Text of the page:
Financial & Legal News

Safeguarding your money from fraudsters during conveyancing

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An increasing number of people are being defrauded on the internet. Those involved in buying and selling houses are as much at risk of falling victim to this so-called “cybercrime” as anyone else.

In fact, it appears that property professionals, such as solicitors, are a prime target for such attacks. This is due to the fact that clients regularly transfer the purchase money to their solicitors’ bank account before completion: the conveyancing lawyer is then ready to transfer that money on completion to the other party’s representative using internet banking.

Fraudsters have a number of tricks up their sleeves to obtain information about these financial transactions in advance. One such trick (known as ‘phishing’) involves the fraudster posing as someone official – for example, a bank employee - and emailing clients or solicitors to ask for financial information. The recipient, believing the sender to be trustworthy, sends the information without checking the sender’s identity.

Once in possession of this sensitive information, the fraudsters use it to divert payments to their own accounts. Unfortunately, it seems that staff at some solicitors’ firms have been tricked into arranging the transfer of money to fraudsters believing that they were transferring funds to a bank to complete a property transaction.

We at Pearsons are wise to the risks and have implemented a number of security checks to minimise the risk of falling victim to the scams – and to ensure your money is safe with us. Solicitors have a duty to carry out ‘due diligence’ when carrying out any transaction. This means we must have systems in place to safeguard our clients’ and clients’ monies from cybercrime.  For example:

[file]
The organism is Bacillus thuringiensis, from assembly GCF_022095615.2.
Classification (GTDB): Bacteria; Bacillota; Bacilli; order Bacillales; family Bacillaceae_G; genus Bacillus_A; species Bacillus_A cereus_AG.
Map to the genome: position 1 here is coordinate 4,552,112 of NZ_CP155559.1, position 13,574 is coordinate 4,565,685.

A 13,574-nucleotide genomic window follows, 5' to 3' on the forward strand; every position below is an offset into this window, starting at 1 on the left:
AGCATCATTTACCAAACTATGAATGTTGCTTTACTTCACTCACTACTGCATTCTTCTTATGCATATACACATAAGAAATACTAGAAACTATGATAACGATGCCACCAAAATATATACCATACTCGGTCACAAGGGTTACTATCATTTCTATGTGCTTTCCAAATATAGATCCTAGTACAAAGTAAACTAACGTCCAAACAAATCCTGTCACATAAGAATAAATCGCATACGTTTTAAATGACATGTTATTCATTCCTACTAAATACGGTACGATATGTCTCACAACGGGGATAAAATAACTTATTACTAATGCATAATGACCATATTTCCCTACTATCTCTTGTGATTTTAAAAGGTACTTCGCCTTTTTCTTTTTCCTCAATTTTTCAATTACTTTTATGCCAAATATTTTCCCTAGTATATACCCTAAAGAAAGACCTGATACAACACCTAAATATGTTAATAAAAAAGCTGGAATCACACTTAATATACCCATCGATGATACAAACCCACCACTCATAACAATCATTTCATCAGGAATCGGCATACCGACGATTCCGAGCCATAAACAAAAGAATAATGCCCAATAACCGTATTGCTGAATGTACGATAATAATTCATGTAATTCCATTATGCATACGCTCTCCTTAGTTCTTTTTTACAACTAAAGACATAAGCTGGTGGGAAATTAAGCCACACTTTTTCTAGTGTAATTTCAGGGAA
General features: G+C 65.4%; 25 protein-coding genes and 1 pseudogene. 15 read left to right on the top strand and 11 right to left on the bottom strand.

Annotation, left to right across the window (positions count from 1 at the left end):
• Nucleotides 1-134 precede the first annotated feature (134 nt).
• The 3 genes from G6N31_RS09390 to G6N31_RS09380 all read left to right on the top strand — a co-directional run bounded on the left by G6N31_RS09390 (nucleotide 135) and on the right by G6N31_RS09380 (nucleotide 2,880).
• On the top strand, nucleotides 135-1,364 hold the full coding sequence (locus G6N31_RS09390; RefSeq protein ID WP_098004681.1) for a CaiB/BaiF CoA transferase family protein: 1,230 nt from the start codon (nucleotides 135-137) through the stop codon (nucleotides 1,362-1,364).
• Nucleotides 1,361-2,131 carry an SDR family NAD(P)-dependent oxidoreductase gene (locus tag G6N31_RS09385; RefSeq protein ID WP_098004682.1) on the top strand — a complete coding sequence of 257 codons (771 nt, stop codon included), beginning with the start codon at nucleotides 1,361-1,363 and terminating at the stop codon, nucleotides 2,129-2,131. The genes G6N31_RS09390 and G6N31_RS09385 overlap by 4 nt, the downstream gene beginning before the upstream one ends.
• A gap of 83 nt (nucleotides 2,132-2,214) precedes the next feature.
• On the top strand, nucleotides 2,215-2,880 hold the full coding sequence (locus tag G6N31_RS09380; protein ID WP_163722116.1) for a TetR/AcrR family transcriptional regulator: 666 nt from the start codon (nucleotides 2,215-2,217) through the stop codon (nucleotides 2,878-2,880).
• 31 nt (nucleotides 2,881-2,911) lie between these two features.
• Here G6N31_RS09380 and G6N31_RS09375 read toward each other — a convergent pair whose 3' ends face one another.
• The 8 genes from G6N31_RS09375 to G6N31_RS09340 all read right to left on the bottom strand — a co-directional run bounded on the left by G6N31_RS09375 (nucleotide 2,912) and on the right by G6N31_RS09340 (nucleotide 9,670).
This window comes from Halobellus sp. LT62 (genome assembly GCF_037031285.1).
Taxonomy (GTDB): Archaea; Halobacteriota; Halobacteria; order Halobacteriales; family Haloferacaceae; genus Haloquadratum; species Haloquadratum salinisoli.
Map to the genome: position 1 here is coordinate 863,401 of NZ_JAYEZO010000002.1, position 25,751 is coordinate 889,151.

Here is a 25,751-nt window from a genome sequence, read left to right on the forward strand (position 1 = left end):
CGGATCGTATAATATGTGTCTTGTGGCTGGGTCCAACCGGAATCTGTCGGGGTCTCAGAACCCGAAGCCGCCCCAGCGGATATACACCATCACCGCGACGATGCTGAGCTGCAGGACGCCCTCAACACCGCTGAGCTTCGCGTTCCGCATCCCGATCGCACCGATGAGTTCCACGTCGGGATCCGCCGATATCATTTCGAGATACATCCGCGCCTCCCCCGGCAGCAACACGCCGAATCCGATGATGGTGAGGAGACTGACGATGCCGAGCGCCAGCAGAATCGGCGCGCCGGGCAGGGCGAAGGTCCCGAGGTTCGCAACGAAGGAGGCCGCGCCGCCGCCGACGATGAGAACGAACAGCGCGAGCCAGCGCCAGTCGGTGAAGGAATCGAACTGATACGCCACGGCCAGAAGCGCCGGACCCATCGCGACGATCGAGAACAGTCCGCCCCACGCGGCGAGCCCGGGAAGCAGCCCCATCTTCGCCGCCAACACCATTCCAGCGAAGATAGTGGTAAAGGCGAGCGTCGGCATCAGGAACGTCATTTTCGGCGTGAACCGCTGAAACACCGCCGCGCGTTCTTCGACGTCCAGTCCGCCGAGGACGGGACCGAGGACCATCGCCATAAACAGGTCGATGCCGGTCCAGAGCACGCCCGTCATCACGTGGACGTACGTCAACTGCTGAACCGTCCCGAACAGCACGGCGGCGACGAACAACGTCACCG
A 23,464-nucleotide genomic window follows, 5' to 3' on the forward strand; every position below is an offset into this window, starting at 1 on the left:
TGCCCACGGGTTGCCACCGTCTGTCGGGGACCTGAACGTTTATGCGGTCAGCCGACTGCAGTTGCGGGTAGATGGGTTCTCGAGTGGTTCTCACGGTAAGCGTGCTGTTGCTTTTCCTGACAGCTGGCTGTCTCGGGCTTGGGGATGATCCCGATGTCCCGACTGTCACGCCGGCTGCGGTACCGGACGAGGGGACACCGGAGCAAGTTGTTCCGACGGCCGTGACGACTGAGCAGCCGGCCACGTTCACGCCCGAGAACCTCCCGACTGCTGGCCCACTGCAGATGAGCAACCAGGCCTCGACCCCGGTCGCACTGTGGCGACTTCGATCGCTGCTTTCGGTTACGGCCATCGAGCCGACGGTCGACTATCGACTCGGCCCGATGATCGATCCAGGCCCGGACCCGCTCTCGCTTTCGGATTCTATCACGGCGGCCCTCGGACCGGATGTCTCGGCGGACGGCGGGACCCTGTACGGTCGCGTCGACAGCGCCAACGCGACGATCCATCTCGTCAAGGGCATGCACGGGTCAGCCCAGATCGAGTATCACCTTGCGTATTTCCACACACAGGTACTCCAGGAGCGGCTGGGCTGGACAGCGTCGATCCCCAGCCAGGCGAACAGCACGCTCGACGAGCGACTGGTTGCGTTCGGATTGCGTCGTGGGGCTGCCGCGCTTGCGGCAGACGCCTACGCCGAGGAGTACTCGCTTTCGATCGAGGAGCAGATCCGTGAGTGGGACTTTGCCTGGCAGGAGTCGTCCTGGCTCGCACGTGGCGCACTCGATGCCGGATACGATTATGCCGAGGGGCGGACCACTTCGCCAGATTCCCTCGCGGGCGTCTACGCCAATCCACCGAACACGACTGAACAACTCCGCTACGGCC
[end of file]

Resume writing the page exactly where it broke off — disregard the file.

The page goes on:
• we check the identity of all our clients upon instruction and that of all those with whom we deal;
  • in particular, we check the identity of the other party’s conveyancer or legal representative. This is done through an online service provided called Lawyer Checker. This allows us to gather further information on the vendor’s  conveyancer that we are sending money to. When account and the conveyancing firm’s details are submitted, Lawyer Checker will identify if there is a track record of previous use associated with that account. If there isn’t, or the account is not well known, Lawyer Checker can carry out further checks on more than 10 databases to give further information that enables us to decide if it is appropriate to send money to that account;
  • we believe it is important to get to know our clients from the outset: after all, a house purchase is one of if not the most expensive purchase they will make and we want them to be comfortable with us before they hand over their money to complete a transaction;
  • we explain the risks to our clients so that they are aware of the scams and advise them to be very careful about how they supply financial information and to whom; and
  • we train our staff thoroughly on the risks and how to deal with them.

These procedures help us to protect your money during the conveyancing process.

To find out more about buying and selling a house, please contact us

Please note that the information and opinions contained in this article are not intended to be comprehensive, nor to provide legal advice. No responsibility for its accuracy or correctness is assumed by Pearson Solicitors and Financial Advisers Ltd or any of its members or employees. Professional legal advice should be obtained before taking, or refraining from taking, any action as a result of this article.

This blog was posted some time ago and its contents may now be out of date. For the latest legal position relating to these issues, get in touch with the author - or make an enquiry now.

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